Two of the Cubs’ most recent acquisitions are currently spending time in the minors developing their skills and preparing for their eventual call-up day to the major leagues.
While it’s no shock that both OF Jorge Soler and left IF Javier Baez (So-lair and Bye-ez for those of you keeping score at home) were sought after commodities, Soler had definitely created more buzz in his international signing than Baez did being selected 9th overall in the 2011 draft.
There’s no doubt in my mind that both these men have impact talent and will one day be regular starters in the MLB pending any sort of medical set backs. They both posses the raw talent to get there and stay relevant.
Considering both men are of relative equal size and age (Soler 20, 6’3″ 205 lbs and Baez 19, 6’1″ 205lbs) could it be that one will surpass the other during their developmental stages? Understand that Soler is recognized as a better player in the eyes of the scouting world, but things change in baseball on a daily basis.
It’s a little bit like comparing apples to oranges when comparing IF to OF players, but the message is not lost:
Could Baez ever hit the majors before Soler? If you know me, you know I like numbers, so lets grind out some stats shall we?
Baez spent his 2012 season split between low-A Peoria and high-A daytona seeing significantly more PA and games started with the low-A squad. His numbers show why the Puerto Rican was selected to start so many games in Peoria, going .333/.383/.596 hitting 12 HR and plating 33 in the process. These are very nice numbers but this level of production was to be expected from Baez in this league, even showing his speed having thieved 20 bags.
A quick promotion was in order, and the Cubs did just that. Baez then found himself in a higher level of baseball and his numbers take a turn for the worse. His high-A triple slash was .188/.204/.400 in 86 PA. While this is a small sample size, it’s still enough to be able to draw conclusions from. This trend is also a bit more disturbing considering the Florida State League is known as a hitter’s paradise and can often artificially inflate a player’s numbers.
So why the struggles at the dish?
When Baez arrived in high-A, he would have had to adjust his approach at the plate in order to compensate for a higher level of pitching. Concerns have been raised just recently about his approach and lack of patience at the plate. Considering he’s 19 and the mockery he made of low-A baseball, this isn’t a shock. He will have to mature and learn to adjust his swing accordingly in order to have success moving forward.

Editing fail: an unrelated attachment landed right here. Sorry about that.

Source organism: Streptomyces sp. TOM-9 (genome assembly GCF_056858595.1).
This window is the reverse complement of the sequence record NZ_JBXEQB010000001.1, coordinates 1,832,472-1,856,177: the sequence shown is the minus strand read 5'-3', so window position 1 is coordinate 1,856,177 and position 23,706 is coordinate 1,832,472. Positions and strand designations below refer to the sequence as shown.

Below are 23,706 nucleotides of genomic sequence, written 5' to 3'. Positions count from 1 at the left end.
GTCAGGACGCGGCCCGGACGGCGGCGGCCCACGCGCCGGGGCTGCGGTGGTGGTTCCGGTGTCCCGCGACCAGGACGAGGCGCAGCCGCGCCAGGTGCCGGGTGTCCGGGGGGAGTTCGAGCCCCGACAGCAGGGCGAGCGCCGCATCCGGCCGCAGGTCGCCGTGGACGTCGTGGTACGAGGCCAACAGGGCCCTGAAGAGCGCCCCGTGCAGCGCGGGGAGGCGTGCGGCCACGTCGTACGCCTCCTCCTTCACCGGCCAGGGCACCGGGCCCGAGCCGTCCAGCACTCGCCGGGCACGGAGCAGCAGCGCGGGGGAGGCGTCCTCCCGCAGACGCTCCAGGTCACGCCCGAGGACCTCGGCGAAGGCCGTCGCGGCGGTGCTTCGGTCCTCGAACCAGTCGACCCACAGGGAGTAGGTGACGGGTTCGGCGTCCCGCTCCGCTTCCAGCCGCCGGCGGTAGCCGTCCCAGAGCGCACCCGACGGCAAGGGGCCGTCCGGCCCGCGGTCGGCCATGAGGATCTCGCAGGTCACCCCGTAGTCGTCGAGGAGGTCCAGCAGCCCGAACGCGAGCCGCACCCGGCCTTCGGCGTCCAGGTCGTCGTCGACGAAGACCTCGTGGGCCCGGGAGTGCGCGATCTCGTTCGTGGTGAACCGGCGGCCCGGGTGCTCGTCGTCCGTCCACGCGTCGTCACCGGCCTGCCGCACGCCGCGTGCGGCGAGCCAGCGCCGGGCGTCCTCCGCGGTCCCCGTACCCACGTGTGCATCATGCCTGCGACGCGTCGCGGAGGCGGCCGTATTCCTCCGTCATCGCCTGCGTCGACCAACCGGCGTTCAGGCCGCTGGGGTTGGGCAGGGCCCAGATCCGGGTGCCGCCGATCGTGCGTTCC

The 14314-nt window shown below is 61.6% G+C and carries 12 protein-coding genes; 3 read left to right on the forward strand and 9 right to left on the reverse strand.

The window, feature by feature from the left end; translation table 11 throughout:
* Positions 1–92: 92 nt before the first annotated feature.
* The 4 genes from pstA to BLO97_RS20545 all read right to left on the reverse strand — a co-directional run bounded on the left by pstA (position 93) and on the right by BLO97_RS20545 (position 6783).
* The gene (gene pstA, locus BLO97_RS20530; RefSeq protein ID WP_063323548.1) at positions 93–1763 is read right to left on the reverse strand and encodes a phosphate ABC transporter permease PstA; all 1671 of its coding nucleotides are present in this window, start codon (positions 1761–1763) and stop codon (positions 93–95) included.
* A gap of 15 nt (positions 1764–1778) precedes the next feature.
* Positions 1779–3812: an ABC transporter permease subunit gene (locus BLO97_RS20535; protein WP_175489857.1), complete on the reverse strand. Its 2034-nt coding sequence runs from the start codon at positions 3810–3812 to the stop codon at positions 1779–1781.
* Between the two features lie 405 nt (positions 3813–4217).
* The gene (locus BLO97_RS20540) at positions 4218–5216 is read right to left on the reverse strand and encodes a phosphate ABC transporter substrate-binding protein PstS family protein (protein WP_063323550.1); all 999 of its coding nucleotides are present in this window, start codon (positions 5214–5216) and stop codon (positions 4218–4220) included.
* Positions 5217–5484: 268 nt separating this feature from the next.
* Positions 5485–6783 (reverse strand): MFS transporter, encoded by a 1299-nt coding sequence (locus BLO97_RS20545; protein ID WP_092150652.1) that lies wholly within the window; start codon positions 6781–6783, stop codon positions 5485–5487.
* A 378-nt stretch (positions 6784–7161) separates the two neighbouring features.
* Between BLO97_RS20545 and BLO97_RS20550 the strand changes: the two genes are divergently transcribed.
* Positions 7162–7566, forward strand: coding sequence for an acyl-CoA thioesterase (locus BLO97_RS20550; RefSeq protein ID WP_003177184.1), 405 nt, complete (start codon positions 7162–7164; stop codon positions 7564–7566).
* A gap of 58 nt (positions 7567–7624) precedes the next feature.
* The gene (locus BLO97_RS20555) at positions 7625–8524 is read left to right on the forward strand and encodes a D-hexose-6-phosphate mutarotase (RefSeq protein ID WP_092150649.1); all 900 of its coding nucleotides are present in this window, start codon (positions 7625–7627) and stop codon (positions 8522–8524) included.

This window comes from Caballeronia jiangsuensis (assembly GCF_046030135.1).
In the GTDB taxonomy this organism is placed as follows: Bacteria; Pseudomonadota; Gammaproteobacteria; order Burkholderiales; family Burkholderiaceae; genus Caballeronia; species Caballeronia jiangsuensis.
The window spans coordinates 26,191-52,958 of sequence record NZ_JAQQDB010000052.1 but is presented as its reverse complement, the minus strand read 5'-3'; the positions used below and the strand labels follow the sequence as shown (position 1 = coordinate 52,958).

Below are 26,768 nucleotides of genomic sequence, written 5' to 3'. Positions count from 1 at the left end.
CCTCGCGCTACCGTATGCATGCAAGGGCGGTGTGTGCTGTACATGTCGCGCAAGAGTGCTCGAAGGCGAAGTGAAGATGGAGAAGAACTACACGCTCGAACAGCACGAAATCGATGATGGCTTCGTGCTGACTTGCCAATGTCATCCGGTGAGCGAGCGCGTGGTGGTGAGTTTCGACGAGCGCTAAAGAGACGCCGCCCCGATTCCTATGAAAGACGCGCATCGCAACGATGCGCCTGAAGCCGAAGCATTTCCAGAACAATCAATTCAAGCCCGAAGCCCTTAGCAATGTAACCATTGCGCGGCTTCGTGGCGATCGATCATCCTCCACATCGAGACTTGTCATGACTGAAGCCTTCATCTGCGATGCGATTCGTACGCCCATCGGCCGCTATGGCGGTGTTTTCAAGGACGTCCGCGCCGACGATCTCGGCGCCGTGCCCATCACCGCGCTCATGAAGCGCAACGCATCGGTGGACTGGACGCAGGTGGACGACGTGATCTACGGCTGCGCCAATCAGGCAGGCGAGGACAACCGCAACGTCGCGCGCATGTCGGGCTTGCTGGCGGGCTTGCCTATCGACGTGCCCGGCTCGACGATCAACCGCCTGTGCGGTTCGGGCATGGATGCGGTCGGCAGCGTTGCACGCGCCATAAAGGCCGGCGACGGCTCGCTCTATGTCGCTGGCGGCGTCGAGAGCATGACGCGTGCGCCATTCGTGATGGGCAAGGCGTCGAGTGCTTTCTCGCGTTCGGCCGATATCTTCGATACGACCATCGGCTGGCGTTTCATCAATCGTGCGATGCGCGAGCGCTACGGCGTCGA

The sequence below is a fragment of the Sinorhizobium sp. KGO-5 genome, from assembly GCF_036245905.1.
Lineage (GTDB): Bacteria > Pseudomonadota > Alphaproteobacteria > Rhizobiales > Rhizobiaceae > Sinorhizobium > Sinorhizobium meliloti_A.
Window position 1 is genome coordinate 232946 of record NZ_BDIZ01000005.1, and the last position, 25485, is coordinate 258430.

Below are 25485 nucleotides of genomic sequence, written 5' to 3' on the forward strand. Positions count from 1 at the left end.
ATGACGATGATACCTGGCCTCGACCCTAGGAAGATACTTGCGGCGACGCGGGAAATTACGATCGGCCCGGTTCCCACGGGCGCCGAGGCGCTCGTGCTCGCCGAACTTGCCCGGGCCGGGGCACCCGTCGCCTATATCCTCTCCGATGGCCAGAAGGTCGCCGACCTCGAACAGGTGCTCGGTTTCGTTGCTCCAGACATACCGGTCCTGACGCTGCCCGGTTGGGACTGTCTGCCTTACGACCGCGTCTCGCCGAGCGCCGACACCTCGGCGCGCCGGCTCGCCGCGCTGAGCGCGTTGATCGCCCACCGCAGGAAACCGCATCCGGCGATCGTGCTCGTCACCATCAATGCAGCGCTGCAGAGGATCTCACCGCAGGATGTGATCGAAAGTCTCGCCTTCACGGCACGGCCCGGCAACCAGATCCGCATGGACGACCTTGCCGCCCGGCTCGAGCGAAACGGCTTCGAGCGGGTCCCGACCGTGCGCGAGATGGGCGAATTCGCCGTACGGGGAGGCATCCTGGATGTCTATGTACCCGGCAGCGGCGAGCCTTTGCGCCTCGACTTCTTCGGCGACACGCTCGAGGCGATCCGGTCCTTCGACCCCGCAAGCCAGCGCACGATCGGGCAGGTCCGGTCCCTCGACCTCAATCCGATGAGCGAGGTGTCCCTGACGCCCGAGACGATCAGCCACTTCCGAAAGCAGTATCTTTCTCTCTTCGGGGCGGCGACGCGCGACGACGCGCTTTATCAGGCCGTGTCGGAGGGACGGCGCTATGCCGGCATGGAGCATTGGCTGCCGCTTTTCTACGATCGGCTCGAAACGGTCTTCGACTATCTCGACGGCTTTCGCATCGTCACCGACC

Baez is blessed with some insane bat speed which allows him to generate so much power, but this also leads to contact issues. Proper approach at the plate will also aid him in generating more hits as a mature hitter will wait for their pitch rather than try to hack at balls low and away. As he develops, you’ll see some significant changes to his swing, including the elimination of his excessive “bat waggle” which you can see in this video.
Jorger Soler on the other hand spent his 2012 split between the Arizona League and low-A Peoria and had similar results. The Cuban generated a .338/.398/.513 triple slash in 88 PA. While his numbers don’t show his power just yet, he still hit 3 HR in the process. Why so much confidence in his power? If you look at his stature, he’s literally about as wide as a truck from the shoulders down. Once he refines his approach at the plate, works out, and fully grows in to his body, he’ll be a hitting machine. Also worth noting that opposing pitchers have given him a free pass to first 2 times in 20 games. Clearly, he’s feared at the plate.
Aug 8, 2012; San Diego, CA, USA; Chicago Cubs third baseman Josh Vitters (left) walks to the dugout stairs after the Cubs lost to the San Diego Padres 2-0 at Petco Park. Mandatory Credit: Jake Roth-US PRESSWIRE
Soler indeed shows massive upside, but has the same problems that Baez currently faces. Plate approach and patience are a bit of an issue but Soler shows far more power than Baez does. Soler is easily a ++ raw power, where Baez is not touted as highly by scouts. From watching video on Soler, it appears he lets his mechanics do much of the work. I have yet to see him try to muscle up to a ball and get it out that way – much like a golfer taking a strong but casual drive off the tee. There isn’t a ton of loft to his swing, but his strength and power allows him to hit line drives almost effortlessly.
If both men show so much potential yet the same problems at the plate, what differentiates them? The solution is defense.
Baez is a shortstop by trade with a great instincts but lacks range. His high-A RF/G (range factor/game) is only a 3.57 and I use this stat for its “all encompassing” features. Not that Baez has any problems fielding the ball, but getting to it could be where he shows his weaknesses. His arm also leaves a bit to be desired as he tends to “get under” the ball and have a whipping action to his arm, where I’d prefer to see more good strong throws from short to first.
OF Soler takes the cake overall because of his defensive prowess. The big man is quick and has an arm that collects the ball quickly and delivers it back out with almost just as much speed. He often doesn’t take the best path to the ball, but his ability to get a good read off the bat and his quick jump allow him to make the plays. He’s aggressive – willing lay out to get a ball if he thinks an out can be made. His defensive power and solid batting make him a classic right fielder, which may be an open position in the majors by the time he reaches the show.
For now, both men are big time prospects with big risks associated with them. They hold their fates in their hands.
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